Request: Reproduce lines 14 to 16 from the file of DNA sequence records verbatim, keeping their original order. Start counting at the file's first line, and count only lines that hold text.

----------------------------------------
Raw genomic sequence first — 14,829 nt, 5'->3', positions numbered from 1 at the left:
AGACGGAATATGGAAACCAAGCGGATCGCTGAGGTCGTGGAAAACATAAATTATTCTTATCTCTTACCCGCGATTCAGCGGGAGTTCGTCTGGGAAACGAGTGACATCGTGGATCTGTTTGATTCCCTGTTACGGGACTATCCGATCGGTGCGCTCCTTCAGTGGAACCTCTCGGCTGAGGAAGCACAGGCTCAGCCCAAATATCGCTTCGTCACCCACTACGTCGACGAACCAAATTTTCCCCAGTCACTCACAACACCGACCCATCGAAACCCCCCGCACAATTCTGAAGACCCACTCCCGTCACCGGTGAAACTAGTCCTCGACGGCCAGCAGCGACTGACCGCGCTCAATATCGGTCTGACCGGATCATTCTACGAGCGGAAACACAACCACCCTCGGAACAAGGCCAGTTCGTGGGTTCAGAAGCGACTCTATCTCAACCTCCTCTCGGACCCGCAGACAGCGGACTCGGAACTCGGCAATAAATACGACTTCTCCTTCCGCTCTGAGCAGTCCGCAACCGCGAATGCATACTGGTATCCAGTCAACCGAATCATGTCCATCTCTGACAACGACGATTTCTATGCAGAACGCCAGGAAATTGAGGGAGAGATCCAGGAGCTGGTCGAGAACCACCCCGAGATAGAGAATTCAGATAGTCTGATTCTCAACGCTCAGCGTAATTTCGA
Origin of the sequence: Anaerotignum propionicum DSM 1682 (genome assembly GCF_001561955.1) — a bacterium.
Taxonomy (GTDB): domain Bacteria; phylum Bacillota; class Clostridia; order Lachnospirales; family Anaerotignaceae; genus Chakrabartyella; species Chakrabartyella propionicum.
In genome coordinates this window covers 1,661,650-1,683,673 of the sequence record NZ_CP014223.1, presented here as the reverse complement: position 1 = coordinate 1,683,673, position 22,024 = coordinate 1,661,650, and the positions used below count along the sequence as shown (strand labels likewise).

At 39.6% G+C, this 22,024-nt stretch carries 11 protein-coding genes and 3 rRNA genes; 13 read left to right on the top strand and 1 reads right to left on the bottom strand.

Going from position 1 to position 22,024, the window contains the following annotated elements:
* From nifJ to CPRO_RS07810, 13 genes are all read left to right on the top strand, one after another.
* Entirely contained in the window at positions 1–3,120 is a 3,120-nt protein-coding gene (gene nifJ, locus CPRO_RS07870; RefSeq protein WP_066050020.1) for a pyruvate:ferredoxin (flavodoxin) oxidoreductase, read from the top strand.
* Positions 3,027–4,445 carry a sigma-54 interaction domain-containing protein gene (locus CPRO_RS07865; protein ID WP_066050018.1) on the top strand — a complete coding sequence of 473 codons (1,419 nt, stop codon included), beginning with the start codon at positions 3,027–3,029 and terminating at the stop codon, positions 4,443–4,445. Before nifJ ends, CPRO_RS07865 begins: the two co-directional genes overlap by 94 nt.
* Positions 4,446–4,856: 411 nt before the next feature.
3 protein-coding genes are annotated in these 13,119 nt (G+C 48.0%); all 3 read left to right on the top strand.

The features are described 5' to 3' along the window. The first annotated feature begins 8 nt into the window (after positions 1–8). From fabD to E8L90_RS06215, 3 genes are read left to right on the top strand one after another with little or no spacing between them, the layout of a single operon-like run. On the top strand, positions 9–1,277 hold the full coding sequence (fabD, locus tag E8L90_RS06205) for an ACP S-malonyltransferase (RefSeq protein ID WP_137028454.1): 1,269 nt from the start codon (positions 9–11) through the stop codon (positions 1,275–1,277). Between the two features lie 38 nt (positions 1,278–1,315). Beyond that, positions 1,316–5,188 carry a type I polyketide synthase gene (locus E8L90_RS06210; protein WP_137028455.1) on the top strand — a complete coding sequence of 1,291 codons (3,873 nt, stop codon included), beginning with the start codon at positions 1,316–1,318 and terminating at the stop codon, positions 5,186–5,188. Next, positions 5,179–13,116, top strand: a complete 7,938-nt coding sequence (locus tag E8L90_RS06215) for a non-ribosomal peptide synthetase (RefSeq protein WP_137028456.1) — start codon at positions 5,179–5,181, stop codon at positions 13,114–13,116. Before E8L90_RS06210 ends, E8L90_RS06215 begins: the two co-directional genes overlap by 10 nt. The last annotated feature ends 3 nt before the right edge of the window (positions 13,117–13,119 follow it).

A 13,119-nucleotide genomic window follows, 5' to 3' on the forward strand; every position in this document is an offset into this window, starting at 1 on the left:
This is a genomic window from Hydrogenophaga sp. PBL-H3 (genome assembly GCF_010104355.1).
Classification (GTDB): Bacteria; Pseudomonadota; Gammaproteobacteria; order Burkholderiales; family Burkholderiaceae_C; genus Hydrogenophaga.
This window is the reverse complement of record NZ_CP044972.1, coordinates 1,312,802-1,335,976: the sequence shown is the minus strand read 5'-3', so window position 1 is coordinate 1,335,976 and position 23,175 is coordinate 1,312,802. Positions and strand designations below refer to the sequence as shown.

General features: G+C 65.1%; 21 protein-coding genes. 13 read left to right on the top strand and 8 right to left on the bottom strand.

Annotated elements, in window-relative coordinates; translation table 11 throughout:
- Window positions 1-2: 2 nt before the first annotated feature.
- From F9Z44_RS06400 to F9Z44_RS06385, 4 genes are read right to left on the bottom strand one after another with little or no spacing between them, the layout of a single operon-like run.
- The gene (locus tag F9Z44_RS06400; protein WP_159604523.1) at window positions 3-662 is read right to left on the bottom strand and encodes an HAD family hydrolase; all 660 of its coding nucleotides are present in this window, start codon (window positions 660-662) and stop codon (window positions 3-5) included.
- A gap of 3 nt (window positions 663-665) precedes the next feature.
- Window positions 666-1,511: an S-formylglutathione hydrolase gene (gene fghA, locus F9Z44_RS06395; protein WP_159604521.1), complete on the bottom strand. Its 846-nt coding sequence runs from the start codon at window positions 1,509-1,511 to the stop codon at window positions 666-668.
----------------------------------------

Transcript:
A 13,119-nucleotide genomic window follows, 5' to 3' on the forward strand; every position in this document is an offset into this window, starting at 1 on the left:
This is a genomic window from Hydrogenophaga sp. PBL-H3 (genome assembly GCF_010104355.1).
Classification (GTDB): Bacteria; Pseudomonadota; Gammaproteobacteria; order Burkholderiales; family Burkholderiaceae_C; genus Hydrogenophaga.